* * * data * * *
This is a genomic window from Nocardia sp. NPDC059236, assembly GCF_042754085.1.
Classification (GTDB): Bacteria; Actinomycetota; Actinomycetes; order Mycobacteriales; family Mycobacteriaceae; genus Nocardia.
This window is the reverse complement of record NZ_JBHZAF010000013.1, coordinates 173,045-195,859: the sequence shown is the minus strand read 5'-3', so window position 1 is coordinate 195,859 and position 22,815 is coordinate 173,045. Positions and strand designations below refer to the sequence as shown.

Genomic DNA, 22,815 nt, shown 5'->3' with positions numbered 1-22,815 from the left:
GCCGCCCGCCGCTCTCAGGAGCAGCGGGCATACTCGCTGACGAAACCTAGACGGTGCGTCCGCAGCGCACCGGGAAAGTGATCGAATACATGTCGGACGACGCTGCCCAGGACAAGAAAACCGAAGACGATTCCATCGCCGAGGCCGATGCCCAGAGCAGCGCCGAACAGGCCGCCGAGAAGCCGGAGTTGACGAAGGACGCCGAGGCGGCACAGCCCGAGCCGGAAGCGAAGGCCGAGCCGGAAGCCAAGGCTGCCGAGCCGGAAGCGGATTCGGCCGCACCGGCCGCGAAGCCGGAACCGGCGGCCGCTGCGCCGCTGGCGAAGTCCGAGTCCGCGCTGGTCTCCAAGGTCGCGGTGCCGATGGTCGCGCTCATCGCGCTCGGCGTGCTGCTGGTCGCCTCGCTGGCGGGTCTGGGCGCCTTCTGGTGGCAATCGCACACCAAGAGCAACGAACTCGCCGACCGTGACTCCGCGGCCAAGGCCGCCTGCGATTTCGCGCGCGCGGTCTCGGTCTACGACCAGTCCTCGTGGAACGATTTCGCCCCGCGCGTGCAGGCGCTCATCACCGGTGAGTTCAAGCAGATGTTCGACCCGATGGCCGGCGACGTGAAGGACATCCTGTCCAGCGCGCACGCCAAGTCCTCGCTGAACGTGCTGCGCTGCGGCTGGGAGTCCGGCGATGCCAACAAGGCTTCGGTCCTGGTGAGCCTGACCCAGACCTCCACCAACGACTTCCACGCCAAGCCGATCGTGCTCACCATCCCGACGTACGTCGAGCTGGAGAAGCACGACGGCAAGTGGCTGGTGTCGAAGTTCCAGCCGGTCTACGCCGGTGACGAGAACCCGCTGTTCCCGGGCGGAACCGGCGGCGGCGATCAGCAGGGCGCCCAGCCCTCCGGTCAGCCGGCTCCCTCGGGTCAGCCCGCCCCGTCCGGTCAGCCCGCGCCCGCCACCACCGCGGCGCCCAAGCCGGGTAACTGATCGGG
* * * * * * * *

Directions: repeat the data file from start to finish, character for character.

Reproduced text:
This is a genomic window from Nocardia sp. NPDC059236, assembly GCF_042754085.1.
Classification (GTDB): Bacteria; Actinomycetota; Actinomycetes; order Mycobacteriales; family Mycobacteriaceae; genus Nocardia.
This window is the reverse complement of record NZ_JBHZAF010000013.1, coordinates 173,045-195,859: the sequence shown is the minus strand read 5'-3', so window position 1 is coordinate 195,859 and position 22,815 is coordinate 173,045. Positions and strand designations below refer to the sequence as shown.

Genomic DNA, 22,815 nt, shown 5'->3' with positions numbered 1-22,815 from the left:
GCCGCCCGCCGCTCTCAGGAGCAGCGGGCATACTCGCTGACGAAACCTAGACGGTGCGTCCGCAGCGCACCGGGAAAGTGATCGAATACATGTCGGACGACGCTGCCCAGGACAAGAAAACCGAAGACGATTCCATCGCCGAGGCCGATGCCCAGAGCAGCGCCGAACAGGCCGCCGAGAAGCCGGAGTTGACGAAGGACGCCGAGGCGGCACAGCCCGAGCCGGAAGCGAAGGCCGAGCCGGAAGCCAAGGCTGCCGAGCCGGAAGCGGATTCGGCCGCACCGGCCGCGAAGCCGGAACCGGCGGCCGCTGCGCCGCTGGCGAAGTCCGAGTCCGCGCTGGTCTCCAAGGTCGCGGTGCCGATGGTCGCGCTCATCGCGCTCGGCGTGCTGCTGGTCGCCTCGCTGGCGGGTCTGGGCGCCTTCTGGTGGCAATCGCACACCAAGAGCAACGAACTCGCCGACCGTGACTCCGCGGCCAAGGCCGCCTGCGATTTCGCGCGCGCGGTCTCGGTCTACGACCAGTCCTCGTGGAACGATTTCGCCCCGCGCGTGCAGGCGCTCATCACCGGTGAGTTCAAGCAGATGTTCGACCCGATGGCCGGCGACGTGAAGGACATCCTGTCCAGCGCGCACGCCAAGTCCTCGCTGAACGTGCTGCGCTGCGGCTGGGAGTCCGGCGATGCCAACAAGGCTTCGGTCCTGGTGAGCCTGACCCAGACCTCCACCAACGACTTCCACGCCAAGCCGATCGTGCTCACCATCCCGACGTACGTCGAGCTGGAGAAGCACGACGGCAAGTGGCTGGTGTCGAAGTTCCAGCCGGTCTACGCCGGTGACGAGAACCCGCTGTTCCCGGGCGGAACCGGCGGCGGCGATCAGCAGGGCGCCCAGCCCTCCGGTCAGCCGGCTCCCTCGGGTCAGCCCGCCCCGTCCGGTCAGCCCGCGCCCGCCACCACCGCGGCGCCCAAGCCGGGTAACTGATCGGG